Why the Mercys? “I like the area of working with women and the poor. What also attracted me is the spirited prayerfulness and compassion for where people are today,” she said. “In society, we kind of look superficially at people instead of really listening and being present to who they are.”

The spirituality is a lot more in depth than when Rivera was last in religious life, she said, though she’s had a spiritual director since she was 12. “I come from the Eastern rite, a Ukrainian Catholic, not Roman Catholic. Coming out of that tradition has been like a culture shock.”

Trusting, she said, is a big part of who she is. She comes from a tradition that accepts that the mystery means “you don’t always have the answers right in front of you.”

Rivera re-entered religious life 18 months ago. A second-year candidate moving toward novitiate, she does ministry three days a week -- “parish work with senior citizens and shut-ins. Love it.”

Susan Santos met the Mercys in Oklahoma City immediately after the bombing of the federal building. The social worker and former Daughter of Charity lived with Mercys while working with survivors of the bombing. “The Mercy charism has much of what I was about,” she said. “I do ministry as they do it -- aiming at systemic change combined with compassion and hospitality.”

Candidate Santos could not transfer to the Mercys because of the difference in vows. The Daughters of Charity take vows yearly. She had to wait two years for admission.

During those two years, and working in a hospital, why did she feel the need to be in community?

“I wanted to be connected to a group that has a larger vision and mission in mind,” she said, “a group committed to the same focus I am. I always ran shelters for abused kids, always committed to the poor. And I wanted a new beginning to it.”

She admits that her work with survivors, recovering addicts, the abused, the tragedies like Oklahoma City, are prime avenues to burnout. “You must not just be, but be present with them where they are. Those people I embraced are part of me,” and part of her spirituality, she said. “I pray differently because of them.”

She learned the burnout antidote from them: “You have to be able to receive as well as to give. You need to know enough about yourself to refresh yourself as you carry the charism with Jesus in order to be able to give of yourself again.”

Mercy community life supports that, Santos said.

Not that returning to community life is easy.

Rivera, returning to religious life after a decade, said, “I’ve lived on my own for 10 years. My way of living has been accountable only to myself. Now, in community, I’m accountable on an adult level while maintaining the integrity of who I am.” And who she is, she said with a laugh, is a person “with a pretty strong personality. And if I don’t agree, I’m inclined to say so.”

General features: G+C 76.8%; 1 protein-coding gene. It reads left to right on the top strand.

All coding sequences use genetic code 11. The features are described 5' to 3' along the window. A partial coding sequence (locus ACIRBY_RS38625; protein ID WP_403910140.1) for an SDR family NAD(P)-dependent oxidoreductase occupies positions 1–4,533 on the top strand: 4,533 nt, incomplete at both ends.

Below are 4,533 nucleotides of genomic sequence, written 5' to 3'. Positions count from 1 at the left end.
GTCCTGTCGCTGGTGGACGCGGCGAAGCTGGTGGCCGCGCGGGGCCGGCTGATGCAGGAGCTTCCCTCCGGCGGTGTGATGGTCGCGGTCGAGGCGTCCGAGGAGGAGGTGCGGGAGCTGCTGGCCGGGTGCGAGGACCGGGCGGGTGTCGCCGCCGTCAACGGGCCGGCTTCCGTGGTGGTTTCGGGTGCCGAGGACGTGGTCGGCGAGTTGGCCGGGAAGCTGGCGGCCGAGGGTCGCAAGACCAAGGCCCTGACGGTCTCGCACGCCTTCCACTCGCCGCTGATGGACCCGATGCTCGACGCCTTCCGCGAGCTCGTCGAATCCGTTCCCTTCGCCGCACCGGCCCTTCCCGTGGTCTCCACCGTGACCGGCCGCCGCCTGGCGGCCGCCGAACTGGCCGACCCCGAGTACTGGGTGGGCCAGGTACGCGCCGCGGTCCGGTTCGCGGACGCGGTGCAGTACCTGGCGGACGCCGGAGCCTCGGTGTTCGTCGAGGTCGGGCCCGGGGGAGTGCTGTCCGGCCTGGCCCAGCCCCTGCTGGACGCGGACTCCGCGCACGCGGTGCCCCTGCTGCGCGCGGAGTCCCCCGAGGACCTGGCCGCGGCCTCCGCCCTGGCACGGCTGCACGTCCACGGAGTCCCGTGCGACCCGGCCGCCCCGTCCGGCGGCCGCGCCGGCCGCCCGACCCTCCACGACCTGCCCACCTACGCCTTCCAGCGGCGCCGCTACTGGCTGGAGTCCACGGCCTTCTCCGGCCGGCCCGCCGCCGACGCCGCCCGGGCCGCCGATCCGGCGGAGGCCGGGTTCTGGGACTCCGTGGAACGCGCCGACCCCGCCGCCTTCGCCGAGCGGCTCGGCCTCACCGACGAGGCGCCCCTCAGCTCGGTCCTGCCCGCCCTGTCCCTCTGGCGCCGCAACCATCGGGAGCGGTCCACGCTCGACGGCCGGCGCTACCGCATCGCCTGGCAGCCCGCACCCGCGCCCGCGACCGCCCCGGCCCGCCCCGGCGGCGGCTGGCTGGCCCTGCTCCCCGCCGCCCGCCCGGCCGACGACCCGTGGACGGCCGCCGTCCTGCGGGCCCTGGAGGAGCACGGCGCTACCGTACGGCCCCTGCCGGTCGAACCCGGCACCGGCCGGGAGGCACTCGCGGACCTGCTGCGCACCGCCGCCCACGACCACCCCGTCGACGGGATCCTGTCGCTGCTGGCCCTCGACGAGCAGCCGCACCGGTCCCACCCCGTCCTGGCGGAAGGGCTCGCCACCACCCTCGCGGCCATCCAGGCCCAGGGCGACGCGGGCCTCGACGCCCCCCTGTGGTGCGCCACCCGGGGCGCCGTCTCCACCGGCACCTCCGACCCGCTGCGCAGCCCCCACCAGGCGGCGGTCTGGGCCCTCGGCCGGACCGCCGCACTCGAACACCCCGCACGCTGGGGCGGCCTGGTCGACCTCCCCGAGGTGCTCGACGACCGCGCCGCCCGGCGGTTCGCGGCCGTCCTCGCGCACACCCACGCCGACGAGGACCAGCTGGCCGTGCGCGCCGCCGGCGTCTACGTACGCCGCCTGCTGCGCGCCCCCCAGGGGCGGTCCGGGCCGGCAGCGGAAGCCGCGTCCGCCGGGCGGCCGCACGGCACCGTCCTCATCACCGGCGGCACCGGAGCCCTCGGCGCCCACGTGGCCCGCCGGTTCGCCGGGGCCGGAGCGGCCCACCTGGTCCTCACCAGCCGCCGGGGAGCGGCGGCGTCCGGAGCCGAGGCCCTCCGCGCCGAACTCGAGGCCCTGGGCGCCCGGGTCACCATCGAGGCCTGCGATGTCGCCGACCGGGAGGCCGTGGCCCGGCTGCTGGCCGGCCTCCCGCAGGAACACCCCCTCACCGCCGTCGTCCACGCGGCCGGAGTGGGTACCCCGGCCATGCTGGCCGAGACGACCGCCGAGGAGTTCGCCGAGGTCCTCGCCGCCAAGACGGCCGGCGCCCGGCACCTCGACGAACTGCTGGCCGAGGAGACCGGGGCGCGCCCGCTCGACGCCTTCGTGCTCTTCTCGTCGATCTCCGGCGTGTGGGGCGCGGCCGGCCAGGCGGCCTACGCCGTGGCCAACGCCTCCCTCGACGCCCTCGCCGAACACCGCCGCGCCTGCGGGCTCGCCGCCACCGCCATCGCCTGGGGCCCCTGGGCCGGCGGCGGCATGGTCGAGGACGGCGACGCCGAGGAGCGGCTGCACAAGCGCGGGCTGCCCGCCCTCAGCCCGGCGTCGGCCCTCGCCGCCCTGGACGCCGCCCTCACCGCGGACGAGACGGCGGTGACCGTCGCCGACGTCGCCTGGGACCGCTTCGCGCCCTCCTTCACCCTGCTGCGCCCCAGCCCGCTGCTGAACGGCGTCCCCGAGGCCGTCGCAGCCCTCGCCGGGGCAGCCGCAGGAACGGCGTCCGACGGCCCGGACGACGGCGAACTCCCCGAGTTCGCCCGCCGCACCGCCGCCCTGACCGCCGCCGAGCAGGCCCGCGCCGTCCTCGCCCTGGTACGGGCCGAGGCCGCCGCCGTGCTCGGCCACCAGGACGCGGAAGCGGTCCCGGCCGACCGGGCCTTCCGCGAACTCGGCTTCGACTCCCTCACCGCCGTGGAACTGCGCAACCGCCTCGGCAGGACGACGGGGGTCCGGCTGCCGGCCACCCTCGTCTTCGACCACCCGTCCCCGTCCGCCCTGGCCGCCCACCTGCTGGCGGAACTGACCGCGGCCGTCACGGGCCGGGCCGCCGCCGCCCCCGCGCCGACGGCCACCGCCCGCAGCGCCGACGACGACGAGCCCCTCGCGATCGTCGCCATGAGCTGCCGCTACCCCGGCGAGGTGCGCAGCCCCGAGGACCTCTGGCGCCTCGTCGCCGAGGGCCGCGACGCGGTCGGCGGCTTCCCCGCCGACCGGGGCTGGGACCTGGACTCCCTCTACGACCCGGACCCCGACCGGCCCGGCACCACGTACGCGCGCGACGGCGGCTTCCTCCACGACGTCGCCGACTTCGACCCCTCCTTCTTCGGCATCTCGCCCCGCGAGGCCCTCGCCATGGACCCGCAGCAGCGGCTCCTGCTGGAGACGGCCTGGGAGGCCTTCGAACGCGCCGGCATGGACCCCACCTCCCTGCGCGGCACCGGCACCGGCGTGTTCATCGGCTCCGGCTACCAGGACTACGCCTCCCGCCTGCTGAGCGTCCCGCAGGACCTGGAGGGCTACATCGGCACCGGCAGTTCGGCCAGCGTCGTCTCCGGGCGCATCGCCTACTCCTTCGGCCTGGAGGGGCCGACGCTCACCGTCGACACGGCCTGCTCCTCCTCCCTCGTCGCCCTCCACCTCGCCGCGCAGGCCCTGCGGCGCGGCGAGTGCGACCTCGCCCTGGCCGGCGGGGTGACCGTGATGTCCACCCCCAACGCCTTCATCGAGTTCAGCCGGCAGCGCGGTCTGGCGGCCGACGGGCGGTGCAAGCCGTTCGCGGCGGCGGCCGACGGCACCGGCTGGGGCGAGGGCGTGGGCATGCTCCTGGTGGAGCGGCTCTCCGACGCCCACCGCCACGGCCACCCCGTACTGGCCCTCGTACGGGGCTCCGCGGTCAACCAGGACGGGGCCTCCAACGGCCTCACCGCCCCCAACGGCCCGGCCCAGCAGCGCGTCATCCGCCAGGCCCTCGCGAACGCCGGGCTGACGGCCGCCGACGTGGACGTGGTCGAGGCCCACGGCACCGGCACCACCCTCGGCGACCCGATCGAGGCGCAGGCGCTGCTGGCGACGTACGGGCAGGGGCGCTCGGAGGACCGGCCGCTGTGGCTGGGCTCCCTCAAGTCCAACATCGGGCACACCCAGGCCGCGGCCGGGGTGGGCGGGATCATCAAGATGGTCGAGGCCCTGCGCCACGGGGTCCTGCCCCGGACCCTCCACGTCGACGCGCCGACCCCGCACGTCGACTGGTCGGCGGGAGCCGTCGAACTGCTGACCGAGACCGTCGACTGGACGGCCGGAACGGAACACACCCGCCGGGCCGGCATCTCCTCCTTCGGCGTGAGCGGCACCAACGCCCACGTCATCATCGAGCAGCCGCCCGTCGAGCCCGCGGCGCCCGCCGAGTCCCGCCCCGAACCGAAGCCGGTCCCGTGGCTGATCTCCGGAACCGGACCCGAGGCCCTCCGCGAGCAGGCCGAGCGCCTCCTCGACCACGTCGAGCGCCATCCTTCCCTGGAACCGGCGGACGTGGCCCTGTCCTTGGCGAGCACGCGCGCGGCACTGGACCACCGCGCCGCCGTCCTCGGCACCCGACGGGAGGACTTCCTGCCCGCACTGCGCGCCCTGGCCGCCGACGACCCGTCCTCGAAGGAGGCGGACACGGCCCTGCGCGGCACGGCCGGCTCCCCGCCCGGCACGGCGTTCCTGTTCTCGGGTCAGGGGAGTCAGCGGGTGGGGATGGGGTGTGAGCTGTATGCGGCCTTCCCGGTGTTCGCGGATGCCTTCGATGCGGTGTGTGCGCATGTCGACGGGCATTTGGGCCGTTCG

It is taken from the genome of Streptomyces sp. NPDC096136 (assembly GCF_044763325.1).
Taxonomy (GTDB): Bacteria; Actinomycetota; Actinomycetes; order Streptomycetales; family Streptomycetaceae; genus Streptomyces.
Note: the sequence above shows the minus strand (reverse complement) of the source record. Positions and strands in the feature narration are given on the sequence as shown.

Summing up, 25-year-old candidate Ballard said, “I had ideal expectations about community living before I actually entered.” The reality was a little different: “It isn’t always peachy. Lots of struggles. A struggle for me is how do I get my intimacy needs fulfilled? How do I balance my non-community relationships with community relationships in order to achieve the type of intimacy I need.”

One answer is the Mercy priority for young candidates and novices being able to mix with persons their own age. A second fix for Ballard is e-mail -- she remains close to high school and college friends in new ways.

They may not always quite understand her chosen way of life, she said, but they are encouraging anyway. But, says Ballard, staying connected to a few friends who are in religious life, “is a huge support. They really understand.”

Catholic convert Middleton described the toughest thing about entering religious life as “walking in total mystery, not knowing what you’re entering, where you’re going or what it’s going to look like.”

“We’re stepping on a moving ship, and that’s very exciting,” she said. “It is incredibly mind-blowing to me to be at novitiate with other women who have given up major careers and families and property. We’re here and we’ve made major commitments in our lives to a process we know nothing about.

“From the rest of the world’s viewpoint,” she said, “that’s asinine. To me, Mercy is the best kept secret, the most holistic, life-giving, spiritual existence I could ever have dreamed of.”

And she is convinced, she said, that “younger people are going to be coming in behind me. Religious life is going to change. Tomorrow it is not going to look like it is right now. It’ll be there. It’ll be different.”

It already is.

National Catholic Reporter, February 18, 2000